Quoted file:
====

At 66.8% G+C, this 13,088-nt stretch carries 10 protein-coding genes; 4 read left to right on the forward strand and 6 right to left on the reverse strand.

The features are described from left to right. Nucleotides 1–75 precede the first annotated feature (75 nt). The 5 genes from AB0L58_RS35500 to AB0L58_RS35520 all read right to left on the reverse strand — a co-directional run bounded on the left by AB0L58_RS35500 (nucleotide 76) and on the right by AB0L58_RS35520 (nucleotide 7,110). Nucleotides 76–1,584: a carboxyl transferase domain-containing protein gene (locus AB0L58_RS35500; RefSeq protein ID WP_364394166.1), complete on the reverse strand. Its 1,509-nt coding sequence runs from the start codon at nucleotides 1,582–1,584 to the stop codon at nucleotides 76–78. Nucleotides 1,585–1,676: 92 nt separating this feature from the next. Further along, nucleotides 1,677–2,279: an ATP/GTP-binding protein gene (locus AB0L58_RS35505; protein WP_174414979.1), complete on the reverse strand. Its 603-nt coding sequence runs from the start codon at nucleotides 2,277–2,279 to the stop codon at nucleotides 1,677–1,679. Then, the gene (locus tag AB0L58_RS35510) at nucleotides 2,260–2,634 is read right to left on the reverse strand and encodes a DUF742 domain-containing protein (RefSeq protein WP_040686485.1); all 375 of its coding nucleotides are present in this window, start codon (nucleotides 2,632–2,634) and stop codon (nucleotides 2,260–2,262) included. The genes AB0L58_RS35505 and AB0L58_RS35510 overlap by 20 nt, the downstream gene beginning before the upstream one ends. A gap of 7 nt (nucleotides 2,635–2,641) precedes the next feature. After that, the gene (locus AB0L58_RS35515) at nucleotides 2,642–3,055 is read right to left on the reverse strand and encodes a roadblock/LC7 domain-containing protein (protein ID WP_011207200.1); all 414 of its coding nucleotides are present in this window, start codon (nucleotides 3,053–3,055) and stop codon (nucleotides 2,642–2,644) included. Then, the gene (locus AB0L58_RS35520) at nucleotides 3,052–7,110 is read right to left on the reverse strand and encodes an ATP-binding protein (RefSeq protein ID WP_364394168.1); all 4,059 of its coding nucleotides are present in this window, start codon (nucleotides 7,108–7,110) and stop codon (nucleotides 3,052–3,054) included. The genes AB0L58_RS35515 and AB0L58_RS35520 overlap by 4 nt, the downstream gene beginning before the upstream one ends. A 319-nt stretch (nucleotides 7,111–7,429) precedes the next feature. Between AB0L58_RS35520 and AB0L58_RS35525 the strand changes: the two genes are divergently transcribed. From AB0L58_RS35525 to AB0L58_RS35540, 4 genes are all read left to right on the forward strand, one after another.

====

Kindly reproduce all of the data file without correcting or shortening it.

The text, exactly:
At 66.8% G+C, this 13,088-nt stretch carries 10 protein-coding genes; 4 read left to right on the forward strand and 6 right to left on the reverse strand.

The features are described from left to right. Nucleotides 1–75 precede the first annotated feature (75 nt). The 5 genes from AB0L58_RS35500 to AB0L58_RS35520 all read right to left on the reverse strand — a co-directional run bounded on the left by AB0L58_RS35500 (nucleotide 76) and on the right by AB0L58_RS35520 (nucleotide 7,110). Nucleotides 76–1,584: a carboxyl transferase domain-containing protein gene (locus AB0L58_RS35500; RefSeq protein ID WP_364394166.1), complete on the reverse strand. Its 1,509-nt coding sequence runs from the start codon at nucleotides 1,582–1,584 to the stop codon at nucleotides 76–78. Nucleotides 1,585–1,676: 92 nt separating this feature from the next. Further along, nucleotides 1,677–2,279: an ATP/GTP-binding protein gene (locus AB0L58_RS35505; protein WP_174414979.1), complete on the reverse strand. Its 603-nt coding sequence runs from the start codon at nucleotides 2,277–2,279 to the stop codon at nucleotides 1,677–1,679. Then, the gene (locus tag AB0L58_RS35510) at nucleotides 2,260–2,634 is read right to left on the reverse strand and encodes a DUF742 domain-containing protein (RefSeq protein WP_040686485.1); all 375 of its coding nucleotides are present in this window, start codon (nucleotides 2,632–2,634) and stop codon (nucleotides 2,260–2,262) included. The genes AB0L58_RS35505 and AB0L58_RS35510 overlap by 20 nt, the downstream gene beginning before the upstream one ends. A gap of 7 nt (nucleotides 2,635–2,641) precedes the next feature. After that, the gene (locus AB0L58_RS35515) at nucleotides 2,642–3,055 is read right to left on the reverse strand and encodes a roadblock/LC7 domain-containing protein (protein ID WP_011207200.1); all 414 of its coding nucleotides are present in this window, start codon (nucleotides 3,053–3,055) and stop codon (nucleotides 2,642–2,644) included. Then, the gene (locus AB0L58_RS35520) at nucleotides 3,052–7,110 is read right to left on the reverse strand and encodes an ATP-binding protein (RefSeq protein ID WP_364394168.1); all 4,059 of its coding nucleotides are present in this window, start codon (nucleotides 7,108–7,110) and stop codon (nucleotides 3,052–3,054) included. The genes AB0L58_RS35515 and AB0L58_RS35520 overlap by 4 nt, the downstream gene beginning before the upstream one ends. A 319-nt stretch (nucleotides 7,111–7,429) precedes the next feature. Between AB0L58_RS35520 and AB0L58_RS35525 the strand changes: the two genes are divergently transcribed. From AB0L58_RS35525 to AB0L58_RS35540, 4 genes are all read left to right on the forward strand, one after another.